Originally posted July 9, 2009
"I'm bored, Mom. I have nothing to do," Noah sighed one afternoon. It was, after all, too cool to swim at the quarry.
"If you're absolutely certain that you cannot come up with anything to do, surely I can think of something," I winked, as I merrily conjured a list of chores and Noah made himself scarce.
A volunteer at the Garfield Farm Museum, an 1840's living history farm in LaFox, emphasized that parents of that era would never have heard a child complain - as mine are wont to do, a few short weeks into summer - that they are at wits' end with nothing to do.
"He'd have been pretty premium," the volunteer added, gesturing toward Noah, who stood a tad taller until she elaborated. "Children chopped wood, churned butter, fed the animals, and carried wood, scrubbed laundry …"
Chagrined, Noah took a step back and leaned against me. "Don't get any ideas, Mom," he whispered.
Oh, but I did.
During last month's '1840's Days' at Garfield Farm, which was populated with volunteers in period dress, my kids learned that breakfast in those days was a tad more complicated than deciding which box of cereal to open or placing their order at Mommy's smoothie bar. In fact, first they had to gather the eggs, and unless someone laid the fire before the crack of dawn - with wood the children often split and hauled - the stove wasn't ready for Mom to bake the breakfast biscuits.
Farm kids back in those days probably didn't earn a weekly allowance just for breathing.
The Garfield kids and those raised on other Chicagoland farms - including the Kline Creek farm in Winfield, another 19th century living history museum and a popular stop on this mom's 'see-how-good-you've-got-it' tour - got to eat as a direct consequence of doing their daily chores. No firewood in the box? No breakfast.
Another eye-opener for my kids was learning other realities of 19th century farm life. For example, the second leading cause of death for women then, after childbirth, was death by incineration. A spark from the hearth could ignite on a woman's billowing skirts. Even if she survived the initial injury, infection from the wounds might eventually do her in.
The fund of knowledge each Garfield Farm volunteer possessed was nothing short of impressive.
Another, who showed us the Garfield family photos displayed in the 1836 tavern the family ran as an inn, shed some light on the mystery of the stern faces often seen in early photographs. The picture-taking process was quite different in the 19th century, and folks often had to pose for more than 30 minutes, which could become quite uncomfortable, hence the long faces.
Kind of like the ones I get when I ask my children to take out the trash.
Did farm kids living during the 1800's give their parents any guff about doing their chores?
Probably. Kids are kids, after all.
As for trash, I'm guessing there was less of it back then.
The old adage 'waste not want not' was taken seriously in those days, and, according to the Garfield volunteer who introduced us to 19th century games, children knew how to make checkers for the board game (which in those days was called 'draughts') from round slices of dried corn-cobs.
So it wasn't all work and no play for farm children, after all.
But chores were a given. At the farm my kids learned how to dip candles (in animal fat) and Holly grated lye soap (made from more animal fat and wood ash) into the laundry tub before scrubbing a shirt with an old washboard.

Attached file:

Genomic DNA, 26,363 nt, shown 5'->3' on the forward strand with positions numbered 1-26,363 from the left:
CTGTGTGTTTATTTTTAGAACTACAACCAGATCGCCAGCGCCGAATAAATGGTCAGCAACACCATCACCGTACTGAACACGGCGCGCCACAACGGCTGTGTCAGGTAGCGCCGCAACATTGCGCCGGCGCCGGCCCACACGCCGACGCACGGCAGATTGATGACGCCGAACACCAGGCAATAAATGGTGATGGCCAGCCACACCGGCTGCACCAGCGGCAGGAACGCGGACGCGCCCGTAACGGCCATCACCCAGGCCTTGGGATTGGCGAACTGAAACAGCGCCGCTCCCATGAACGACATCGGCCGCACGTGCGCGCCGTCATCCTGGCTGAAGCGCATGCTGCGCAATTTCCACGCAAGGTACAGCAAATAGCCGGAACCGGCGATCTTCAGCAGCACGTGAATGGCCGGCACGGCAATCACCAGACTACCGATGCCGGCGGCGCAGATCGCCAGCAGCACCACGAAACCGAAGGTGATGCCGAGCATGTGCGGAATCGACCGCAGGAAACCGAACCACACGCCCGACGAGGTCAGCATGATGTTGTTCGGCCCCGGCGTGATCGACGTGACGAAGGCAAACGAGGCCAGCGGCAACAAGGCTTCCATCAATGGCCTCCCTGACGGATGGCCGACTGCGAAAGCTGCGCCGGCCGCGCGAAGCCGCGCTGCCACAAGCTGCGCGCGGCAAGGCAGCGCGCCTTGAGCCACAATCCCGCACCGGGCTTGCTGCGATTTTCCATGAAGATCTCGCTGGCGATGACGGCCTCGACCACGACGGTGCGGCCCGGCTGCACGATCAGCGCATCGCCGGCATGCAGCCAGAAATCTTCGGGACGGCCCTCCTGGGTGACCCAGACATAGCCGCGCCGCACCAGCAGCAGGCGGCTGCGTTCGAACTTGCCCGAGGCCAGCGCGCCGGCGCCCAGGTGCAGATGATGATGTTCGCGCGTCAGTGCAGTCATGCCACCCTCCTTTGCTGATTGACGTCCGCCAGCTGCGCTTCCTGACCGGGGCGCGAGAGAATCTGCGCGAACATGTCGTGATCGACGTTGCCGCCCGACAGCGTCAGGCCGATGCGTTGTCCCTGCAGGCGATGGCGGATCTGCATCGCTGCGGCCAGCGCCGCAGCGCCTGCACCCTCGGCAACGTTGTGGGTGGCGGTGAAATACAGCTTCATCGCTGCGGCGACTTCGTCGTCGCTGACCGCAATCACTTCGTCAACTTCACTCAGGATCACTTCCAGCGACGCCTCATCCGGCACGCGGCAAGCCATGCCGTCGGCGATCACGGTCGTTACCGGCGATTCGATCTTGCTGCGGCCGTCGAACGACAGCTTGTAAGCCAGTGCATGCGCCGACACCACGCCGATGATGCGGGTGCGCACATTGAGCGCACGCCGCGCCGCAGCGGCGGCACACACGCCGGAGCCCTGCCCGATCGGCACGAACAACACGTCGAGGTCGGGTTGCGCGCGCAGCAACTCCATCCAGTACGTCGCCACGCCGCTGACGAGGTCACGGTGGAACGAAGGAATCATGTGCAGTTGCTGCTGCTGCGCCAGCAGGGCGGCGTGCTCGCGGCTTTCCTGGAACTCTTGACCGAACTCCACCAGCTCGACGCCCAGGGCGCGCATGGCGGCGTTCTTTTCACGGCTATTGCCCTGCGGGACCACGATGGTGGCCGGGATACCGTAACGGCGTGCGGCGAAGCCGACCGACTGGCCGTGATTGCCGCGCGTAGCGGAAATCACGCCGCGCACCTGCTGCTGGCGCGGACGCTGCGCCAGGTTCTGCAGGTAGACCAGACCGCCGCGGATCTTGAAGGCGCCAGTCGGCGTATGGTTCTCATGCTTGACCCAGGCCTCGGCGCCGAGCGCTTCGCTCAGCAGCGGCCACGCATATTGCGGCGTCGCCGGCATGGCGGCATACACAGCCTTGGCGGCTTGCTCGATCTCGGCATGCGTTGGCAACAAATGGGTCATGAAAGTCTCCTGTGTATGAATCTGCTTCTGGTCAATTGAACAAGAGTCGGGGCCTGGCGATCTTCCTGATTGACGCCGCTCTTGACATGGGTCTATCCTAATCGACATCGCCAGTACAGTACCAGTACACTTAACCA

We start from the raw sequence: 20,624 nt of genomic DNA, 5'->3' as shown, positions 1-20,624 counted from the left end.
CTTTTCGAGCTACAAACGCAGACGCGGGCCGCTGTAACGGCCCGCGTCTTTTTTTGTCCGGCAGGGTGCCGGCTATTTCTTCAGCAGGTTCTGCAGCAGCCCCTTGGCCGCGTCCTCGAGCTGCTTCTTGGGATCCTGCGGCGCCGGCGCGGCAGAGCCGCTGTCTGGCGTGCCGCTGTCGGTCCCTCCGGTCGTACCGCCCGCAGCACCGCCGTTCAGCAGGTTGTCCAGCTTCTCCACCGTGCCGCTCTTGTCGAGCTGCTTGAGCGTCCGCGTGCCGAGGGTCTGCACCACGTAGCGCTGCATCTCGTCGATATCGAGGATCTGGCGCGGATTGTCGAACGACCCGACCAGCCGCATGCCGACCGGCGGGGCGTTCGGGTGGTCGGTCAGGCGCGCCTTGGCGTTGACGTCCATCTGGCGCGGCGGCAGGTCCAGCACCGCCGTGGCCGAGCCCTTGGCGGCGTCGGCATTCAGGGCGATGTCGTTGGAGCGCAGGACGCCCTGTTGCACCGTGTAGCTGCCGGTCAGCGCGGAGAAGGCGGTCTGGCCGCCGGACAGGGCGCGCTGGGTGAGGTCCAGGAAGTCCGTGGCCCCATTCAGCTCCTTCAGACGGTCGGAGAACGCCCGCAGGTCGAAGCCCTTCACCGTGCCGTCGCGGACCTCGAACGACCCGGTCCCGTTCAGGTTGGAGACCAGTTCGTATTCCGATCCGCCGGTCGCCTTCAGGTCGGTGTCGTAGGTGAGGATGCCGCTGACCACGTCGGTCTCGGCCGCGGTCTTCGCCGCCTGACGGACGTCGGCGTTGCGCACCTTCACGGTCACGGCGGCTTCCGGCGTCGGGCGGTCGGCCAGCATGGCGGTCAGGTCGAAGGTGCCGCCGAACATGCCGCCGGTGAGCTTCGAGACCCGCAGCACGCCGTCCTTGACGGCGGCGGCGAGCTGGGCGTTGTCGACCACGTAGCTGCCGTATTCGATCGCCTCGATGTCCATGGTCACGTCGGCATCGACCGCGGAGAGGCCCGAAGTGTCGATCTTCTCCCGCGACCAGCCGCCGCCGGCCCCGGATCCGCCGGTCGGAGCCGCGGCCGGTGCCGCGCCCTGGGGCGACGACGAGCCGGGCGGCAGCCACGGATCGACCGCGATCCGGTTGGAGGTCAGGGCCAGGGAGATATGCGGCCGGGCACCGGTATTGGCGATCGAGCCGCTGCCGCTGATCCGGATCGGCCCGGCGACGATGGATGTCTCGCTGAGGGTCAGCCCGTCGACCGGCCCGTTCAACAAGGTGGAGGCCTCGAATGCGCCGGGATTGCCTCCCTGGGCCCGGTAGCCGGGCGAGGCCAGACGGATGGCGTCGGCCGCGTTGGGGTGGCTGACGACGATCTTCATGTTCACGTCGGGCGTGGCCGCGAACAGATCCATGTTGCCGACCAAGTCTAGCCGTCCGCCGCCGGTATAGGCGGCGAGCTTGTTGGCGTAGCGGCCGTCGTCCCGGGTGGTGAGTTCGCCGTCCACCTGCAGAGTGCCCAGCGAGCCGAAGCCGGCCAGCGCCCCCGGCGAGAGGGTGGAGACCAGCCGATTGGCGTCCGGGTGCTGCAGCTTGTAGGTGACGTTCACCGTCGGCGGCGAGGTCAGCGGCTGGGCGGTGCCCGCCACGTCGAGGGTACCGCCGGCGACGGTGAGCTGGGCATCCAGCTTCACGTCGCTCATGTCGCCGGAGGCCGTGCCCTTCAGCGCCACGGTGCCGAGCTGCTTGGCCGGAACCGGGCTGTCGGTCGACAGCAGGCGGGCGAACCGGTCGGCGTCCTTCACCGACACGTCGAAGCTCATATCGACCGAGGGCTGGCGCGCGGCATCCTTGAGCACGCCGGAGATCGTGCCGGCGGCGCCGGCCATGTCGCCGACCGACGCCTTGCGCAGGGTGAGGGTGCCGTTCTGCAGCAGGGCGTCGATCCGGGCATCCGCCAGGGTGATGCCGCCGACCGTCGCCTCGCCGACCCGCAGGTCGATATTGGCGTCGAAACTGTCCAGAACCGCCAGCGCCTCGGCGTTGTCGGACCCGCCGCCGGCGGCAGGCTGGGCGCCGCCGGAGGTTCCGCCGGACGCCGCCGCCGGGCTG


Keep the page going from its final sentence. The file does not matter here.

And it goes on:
"That was my favorite part," she said.
I'll have to keep that in mind. You know, in case she's ever bored.
My favorite part of our visit was our tour of the '1842 barn,' where volunteer John Wolcott showed us how to shell corn for chicken feed and enlightened us with a tale about how farm folks sometimes turned tedious chores into entertainment. As the story goes, young people would divide up into teams, frantically husking ears of corn in order to shell them. The guy who ended up with the occasional red ear of corn won the right to kiss the woman of his choice.
More farm fun for everyone.
But I found the whole process of harvesting, flailing and winnowing wheat especially fascinating.
"Take it like a golf club and swing it," John said, as he illustrated how to use a scythe for harvesting wheat. Once harvested, shocks of wheat were flailed (thrashed, to separate the wheat from the hay) and then winnowed. Winnowing appeals to me as such a logical and almost lovely process, whereby wheat is tossed from a basket (or winnowing fan) into the air, and a slight breeze coursing through the barn's open doors can blow the light chaff away from the heavier grain, which then falls back into the fan. I don't suppose John considers himself a graceful man, but he made winnowing look like a dance of sorts.
We were mesmerized.
Noah tasted a kernel of freshly winnowed wheat and encouraged me to try some.
"It tastes nutty. I want more," he said, surprising us both. I made a mental note to capitalize on the experience and buy the nuttiest twelve-grain bread I can find.
Strike while the iron is hot, as the blacksmith says.
Farming is a tough life, so it's foolish to wax too poetic on the subject, but for this mom, the shift our society has made, away from a lifestyle where everyone engaged in physical activity - often out of doors - tending to animals and digging in the dirt, performing what often amounted to meditative (albeit tedious) tasks, comes at a price. There was no need to join a gym, back in the day, for one thing.
And the kids were never bored.
(Note: This first appeared in the July 4th issue of The Kane County Chronicle (kcchronicle.com), in my column "Tales from the Motherhood.")
Jennifer DuBose, M.S., C.A.S., is a licensed marriage and family therapist in private practice in Batavia.
See more of Jennifer's stories here.